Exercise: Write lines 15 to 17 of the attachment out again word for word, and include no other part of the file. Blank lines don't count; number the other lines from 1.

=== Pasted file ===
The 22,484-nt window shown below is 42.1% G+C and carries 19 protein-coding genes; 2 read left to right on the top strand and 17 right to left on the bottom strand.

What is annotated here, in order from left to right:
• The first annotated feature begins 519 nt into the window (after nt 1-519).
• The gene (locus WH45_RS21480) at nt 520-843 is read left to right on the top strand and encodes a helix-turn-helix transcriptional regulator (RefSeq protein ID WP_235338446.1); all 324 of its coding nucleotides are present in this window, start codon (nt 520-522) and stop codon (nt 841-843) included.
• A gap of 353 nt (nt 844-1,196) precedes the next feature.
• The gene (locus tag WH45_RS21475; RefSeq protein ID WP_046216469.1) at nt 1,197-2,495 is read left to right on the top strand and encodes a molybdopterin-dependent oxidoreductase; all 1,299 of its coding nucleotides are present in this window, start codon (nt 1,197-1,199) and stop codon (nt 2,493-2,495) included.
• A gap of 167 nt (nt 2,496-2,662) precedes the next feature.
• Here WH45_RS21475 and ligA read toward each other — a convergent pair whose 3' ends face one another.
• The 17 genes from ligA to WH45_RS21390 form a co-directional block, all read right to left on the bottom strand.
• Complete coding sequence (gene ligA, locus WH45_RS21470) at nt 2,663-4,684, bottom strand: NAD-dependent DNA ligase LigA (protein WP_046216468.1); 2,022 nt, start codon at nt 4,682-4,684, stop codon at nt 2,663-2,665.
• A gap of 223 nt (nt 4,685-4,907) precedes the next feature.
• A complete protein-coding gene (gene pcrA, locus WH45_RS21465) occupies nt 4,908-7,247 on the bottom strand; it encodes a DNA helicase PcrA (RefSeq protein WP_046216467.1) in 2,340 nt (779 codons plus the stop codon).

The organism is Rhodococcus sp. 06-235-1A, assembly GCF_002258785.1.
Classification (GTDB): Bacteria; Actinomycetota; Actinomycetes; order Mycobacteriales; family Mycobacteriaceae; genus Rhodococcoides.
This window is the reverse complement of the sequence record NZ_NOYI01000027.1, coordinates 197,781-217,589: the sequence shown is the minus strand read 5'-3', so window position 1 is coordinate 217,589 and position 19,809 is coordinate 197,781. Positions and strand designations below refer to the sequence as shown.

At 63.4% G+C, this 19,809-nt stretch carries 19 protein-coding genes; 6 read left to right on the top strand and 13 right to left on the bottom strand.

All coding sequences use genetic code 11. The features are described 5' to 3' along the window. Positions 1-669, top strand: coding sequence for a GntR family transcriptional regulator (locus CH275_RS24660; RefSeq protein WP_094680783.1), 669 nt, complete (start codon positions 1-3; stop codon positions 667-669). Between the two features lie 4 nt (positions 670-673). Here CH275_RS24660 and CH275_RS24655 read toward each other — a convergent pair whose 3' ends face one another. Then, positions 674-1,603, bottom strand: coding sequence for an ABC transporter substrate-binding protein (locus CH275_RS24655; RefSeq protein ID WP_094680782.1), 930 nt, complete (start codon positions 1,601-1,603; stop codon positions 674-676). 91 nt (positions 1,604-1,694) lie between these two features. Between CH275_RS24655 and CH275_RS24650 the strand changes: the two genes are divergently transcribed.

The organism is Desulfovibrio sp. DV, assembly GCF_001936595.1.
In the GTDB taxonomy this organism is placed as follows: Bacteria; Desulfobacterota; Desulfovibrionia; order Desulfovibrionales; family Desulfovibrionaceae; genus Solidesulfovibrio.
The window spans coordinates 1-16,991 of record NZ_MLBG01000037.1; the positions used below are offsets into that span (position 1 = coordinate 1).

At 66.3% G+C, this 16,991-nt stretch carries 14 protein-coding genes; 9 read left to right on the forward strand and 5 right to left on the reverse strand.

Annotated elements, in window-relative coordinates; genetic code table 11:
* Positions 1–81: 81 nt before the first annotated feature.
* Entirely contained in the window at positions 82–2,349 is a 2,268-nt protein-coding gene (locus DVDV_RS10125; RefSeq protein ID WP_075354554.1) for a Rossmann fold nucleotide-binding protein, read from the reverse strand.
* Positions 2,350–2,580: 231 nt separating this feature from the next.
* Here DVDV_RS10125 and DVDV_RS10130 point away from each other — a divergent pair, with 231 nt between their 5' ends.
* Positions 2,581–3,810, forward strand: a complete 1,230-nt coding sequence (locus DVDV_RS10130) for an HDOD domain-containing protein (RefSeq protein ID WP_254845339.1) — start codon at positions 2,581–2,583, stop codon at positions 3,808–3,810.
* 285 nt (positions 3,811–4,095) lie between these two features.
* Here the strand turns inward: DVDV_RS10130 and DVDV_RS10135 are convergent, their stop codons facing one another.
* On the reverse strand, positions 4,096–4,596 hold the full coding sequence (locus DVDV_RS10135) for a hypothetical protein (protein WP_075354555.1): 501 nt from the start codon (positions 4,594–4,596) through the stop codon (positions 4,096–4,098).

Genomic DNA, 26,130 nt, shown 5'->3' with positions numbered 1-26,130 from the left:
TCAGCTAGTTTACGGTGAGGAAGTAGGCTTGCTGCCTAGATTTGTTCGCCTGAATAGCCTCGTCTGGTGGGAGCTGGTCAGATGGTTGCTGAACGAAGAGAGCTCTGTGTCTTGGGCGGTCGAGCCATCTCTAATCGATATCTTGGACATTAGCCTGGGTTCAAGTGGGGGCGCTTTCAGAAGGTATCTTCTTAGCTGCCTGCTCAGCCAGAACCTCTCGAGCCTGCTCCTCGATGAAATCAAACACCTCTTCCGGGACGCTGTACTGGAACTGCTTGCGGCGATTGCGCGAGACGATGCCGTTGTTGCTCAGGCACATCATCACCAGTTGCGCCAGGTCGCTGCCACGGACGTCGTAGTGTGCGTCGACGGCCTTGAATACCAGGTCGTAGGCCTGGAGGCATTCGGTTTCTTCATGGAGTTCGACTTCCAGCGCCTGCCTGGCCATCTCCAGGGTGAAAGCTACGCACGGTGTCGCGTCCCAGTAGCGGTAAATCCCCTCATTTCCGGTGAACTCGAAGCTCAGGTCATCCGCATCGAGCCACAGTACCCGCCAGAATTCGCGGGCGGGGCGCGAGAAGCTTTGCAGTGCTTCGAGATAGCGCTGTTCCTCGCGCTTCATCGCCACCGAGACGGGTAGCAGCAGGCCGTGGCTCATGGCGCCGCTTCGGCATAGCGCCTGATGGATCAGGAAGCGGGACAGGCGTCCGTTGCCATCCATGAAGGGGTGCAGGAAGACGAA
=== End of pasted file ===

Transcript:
This window is the reverse complement of the sequence record NZ_NOYI01000027.1, coordinates 197,781-217,589: the sequence shown is the minus strand read 5'-3', so window position 1 is coordinate 217,589 and position 19,809 is coordinate 197,781. Positions and strand designations below refer to the sequence as shown.

At 63.4% G+C, this 19,809-nt stretch carries 19 protein-coding genes; 6 read left to right on the top strand and 13 right to left on the bottom strand.

All coding sequences use genetic code 11. The features are described 5' to 3' along the window. Positions 1-669, top strand: coding sequence for a GntR family transcriptional regulator (locus CH275_RS24660; RefSeq protein WP_094680783.1), 669 nt, complete (start codon positions 1-3; stop codon positions 667-669). Between the two features lie 4 nt (positions 670-673). Here CH275_RS24660 and CH275_RS24655 read toward each other — a convergent pair whose 3' ends face one another. Then, positions 674-1,603, bottom strand: coding sequence for an ABC transporter substrate-binding protein (locus CH275_RS24655; RefSeq protein ID WP_094680782.1), 930 nt, complete (start codon positions 1,601-1,603; stop codon positions 674-676). 91 nt (positions 1,604-1,694) lie between these two features. Between CH275_RS24655 and CH275_RS24650 the strand changes: the two genes are divergently transcribed.